The European Development Days (EDD) 2021 have left persons with disabilities behind

The European Development Days (EDD) 2021 have left persons with disabilities behind

On 15 and 16 June 20 21, European Disability Forum participated in the European Development Days (EDD) 2021. As with many events this year, the whole platform was online, which should have provided an opportunity for greater accessibility and inclusion.

Disability organisations not yet at the table

Together with CBM Global Disability Inclusion EDF had a stand at the ‘Global Village’ called ‘Disability and climate change’, where we presented the following resources:
• Video – Disability inclusive climate justice
• Document – CBM Global paper ‘The 4 Ps for Inclusion of Persons with Disabilities within Climate Change Plans’
• Document – Light For The World (LFTW) briefing paper ‘Rights-Based Climate Action – Inclusion of Persons with Disabilities’

Although all visitors to our stand were very positive towards our message, it was notable that the EDF stand was the only specific mention of disability in the whole platform. Several events and speakers highlighted the need to make sure that climate action is ‘inclusive of most marginalised people’, and similar statements, but again there was no specific mention of disability, and very little or no reference to actual practical steps being taken towards addressing the underpinning message of the 2030 Agenda ‘leaving no one behind’.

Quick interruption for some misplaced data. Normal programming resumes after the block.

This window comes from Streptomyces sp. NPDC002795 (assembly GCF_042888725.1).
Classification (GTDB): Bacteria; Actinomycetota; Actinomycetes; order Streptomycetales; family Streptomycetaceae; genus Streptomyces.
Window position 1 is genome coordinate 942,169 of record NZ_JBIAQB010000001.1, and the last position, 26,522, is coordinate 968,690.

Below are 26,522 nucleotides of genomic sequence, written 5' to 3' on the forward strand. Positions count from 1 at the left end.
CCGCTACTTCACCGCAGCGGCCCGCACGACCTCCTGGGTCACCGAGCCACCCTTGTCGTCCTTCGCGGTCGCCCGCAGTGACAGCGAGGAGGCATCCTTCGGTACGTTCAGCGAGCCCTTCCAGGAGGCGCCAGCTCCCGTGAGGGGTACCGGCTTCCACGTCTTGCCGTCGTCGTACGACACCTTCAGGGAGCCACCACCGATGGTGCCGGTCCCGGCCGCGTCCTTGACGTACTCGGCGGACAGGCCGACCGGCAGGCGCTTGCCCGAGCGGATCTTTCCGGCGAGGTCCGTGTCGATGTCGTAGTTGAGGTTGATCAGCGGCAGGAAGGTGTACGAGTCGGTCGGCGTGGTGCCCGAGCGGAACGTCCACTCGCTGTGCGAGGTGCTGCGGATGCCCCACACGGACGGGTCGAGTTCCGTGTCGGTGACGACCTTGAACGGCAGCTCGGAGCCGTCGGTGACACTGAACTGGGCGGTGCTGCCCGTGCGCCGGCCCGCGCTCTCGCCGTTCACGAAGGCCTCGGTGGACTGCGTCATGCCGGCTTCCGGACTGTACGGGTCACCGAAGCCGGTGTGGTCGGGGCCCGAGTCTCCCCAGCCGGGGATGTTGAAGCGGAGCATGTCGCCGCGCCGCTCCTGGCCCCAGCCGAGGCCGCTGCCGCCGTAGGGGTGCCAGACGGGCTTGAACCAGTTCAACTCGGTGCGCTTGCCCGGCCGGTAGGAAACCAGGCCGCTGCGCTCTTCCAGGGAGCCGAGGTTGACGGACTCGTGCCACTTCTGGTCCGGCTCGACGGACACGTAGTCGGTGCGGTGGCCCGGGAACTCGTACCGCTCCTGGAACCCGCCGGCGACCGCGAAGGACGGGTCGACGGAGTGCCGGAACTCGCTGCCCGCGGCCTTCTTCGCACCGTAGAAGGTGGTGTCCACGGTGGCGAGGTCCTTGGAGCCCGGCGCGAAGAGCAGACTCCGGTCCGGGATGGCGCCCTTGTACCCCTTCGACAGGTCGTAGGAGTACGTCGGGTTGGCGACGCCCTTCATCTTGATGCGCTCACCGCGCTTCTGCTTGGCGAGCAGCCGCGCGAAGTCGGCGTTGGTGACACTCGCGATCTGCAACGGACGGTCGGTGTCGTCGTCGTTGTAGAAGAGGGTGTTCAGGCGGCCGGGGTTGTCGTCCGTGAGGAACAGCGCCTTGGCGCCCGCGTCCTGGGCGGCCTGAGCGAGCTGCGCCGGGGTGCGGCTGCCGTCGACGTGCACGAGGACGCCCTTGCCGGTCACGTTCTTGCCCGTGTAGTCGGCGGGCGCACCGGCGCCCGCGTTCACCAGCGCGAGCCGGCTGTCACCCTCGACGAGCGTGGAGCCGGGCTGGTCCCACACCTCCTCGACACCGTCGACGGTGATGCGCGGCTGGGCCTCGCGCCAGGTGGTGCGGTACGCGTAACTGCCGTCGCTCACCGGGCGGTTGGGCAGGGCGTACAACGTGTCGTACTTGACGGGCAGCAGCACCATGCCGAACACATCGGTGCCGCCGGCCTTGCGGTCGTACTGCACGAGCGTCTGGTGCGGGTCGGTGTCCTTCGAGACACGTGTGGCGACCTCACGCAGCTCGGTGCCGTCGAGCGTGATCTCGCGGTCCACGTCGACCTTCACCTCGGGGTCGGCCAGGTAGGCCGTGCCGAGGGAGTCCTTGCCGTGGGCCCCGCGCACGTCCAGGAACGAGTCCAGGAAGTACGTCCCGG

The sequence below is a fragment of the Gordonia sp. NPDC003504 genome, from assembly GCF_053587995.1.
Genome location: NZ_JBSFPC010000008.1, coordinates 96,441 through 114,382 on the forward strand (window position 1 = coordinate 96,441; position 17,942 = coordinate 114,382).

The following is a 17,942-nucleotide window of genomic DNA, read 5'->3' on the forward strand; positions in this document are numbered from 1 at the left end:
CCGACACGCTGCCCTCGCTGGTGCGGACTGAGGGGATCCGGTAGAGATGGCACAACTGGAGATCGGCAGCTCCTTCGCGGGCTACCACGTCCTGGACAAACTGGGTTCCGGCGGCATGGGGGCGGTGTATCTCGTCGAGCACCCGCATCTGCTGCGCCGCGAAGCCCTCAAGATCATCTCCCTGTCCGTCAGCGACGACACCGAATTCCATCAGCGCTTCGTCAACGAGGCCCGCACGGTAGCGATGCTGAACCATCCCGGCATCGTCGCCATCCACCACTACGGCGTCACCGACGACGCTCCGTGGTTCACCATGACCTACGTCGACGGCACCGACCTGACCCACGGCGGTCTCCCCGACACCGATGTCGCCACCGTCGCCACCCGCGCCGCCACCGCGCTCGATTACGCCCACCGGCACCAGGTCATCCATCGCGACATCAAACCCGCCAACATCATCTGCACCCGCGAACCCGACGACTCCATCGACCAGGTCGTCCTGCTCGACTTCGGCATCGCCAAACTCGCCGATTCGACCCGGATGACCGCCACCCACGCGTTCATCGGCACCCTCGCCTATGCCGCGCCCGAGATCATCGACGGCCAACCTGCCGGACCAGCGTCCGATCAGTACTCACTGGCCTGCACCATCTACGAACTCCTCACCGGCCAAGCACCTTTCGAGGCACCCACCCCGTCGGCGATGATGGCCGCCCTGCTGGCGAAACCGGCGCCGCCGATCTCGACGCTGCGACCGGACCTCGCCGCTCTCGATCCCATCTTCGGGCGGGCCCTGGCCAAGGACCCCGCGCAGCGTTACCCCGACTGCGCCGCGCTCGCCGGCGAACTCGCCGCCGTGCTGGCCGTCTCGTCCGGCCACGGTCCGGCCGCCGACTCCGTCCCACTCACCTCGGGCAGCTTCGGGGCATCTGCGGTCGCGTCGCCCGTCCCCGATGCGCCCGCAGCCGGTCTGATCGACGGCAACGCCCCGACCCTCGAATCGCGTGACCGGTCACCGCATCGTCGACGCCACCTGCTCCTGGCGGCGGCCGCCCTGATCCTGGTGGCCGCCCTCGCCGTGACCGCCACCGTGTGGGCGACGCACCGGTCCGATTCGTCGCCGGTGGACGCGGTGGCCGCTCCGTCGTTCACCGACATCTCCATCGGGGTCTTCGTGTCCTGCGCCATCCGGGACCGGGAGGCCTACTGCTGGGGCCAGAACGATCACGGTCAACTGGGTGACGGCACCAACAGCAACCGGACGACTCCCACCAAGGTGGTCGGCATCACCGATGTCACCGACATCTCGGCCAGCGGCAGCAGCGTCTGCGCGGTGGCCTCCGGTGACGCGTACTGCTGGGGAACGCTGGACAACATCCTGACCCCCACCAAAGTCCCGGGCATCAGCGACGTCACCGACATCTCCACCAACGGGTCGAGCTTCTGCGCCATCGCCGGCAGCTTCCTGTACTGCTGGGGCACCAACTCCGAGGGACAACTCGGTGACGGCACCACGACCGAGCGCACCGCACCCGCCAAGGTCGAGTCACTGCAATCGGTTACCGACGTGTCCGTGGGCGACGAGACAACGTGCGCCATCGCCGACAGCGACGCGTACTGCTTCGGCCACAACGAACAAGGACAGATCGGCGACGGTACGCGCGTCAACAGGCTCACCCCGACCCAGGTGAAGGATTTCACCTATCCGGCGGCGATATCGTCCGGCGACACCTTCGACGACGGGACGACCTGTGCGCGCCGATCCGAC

Considering the disproportionate impact of climate change on already-marginalised populations, and the lack of participation of organisations of persons with disabilities (DPOs) in the climate conversation, this is extremely disappointing.

Accessibility – a missed opportunity

EDF, together with the International Disability and Development Consortium (IDDC), has been advocating the European Commission (EC) since 2018 to make the EDD fully inclusive and accessible. We first sent an official letter complaining about accessibility issues during the 2018 EDD edition. It was signed by 12 organisations and representatives of the disability movement. The second official letter, sent in 2019, highlighted the barriers encountered by persons with disabilities that prevented their full participation during the event and provided a list of recommendations for future editions.

This year, with the EDD being fully online, it should have been an opportunity to finally achieve this goal. We repeatedly communicated with the EC to ask about accessibility and offer to provide guidance. However, it was once again an opportunity totally missed. For example:

  • It was relatively complicated to register for the event and to navigate the platform
  • During the event, technical problems made networking difficult
  • We did not see any live captioning or sign interpretation
  • We see no evidence that the online platform has attained any level of accessibility, and the light analysis that we have done so far shows many basic accessibility errors such as missing and repeated alternative texts and labels, contrast errors, and incorrect heading structures.

This is an initial reaction. EDF will follow-up internally in more detail, to ensure that future EU events are fully accessible to persons with disabilities, as is promised in the new European Disability Rights Strategy and the NDICI-Global Europe instrument to finance EU external action, adhering to obligations under the UN Convention on the Rights of Persons with Disabilities (CRPD).

Contact: Gordon Rattray, EDF International Cooperation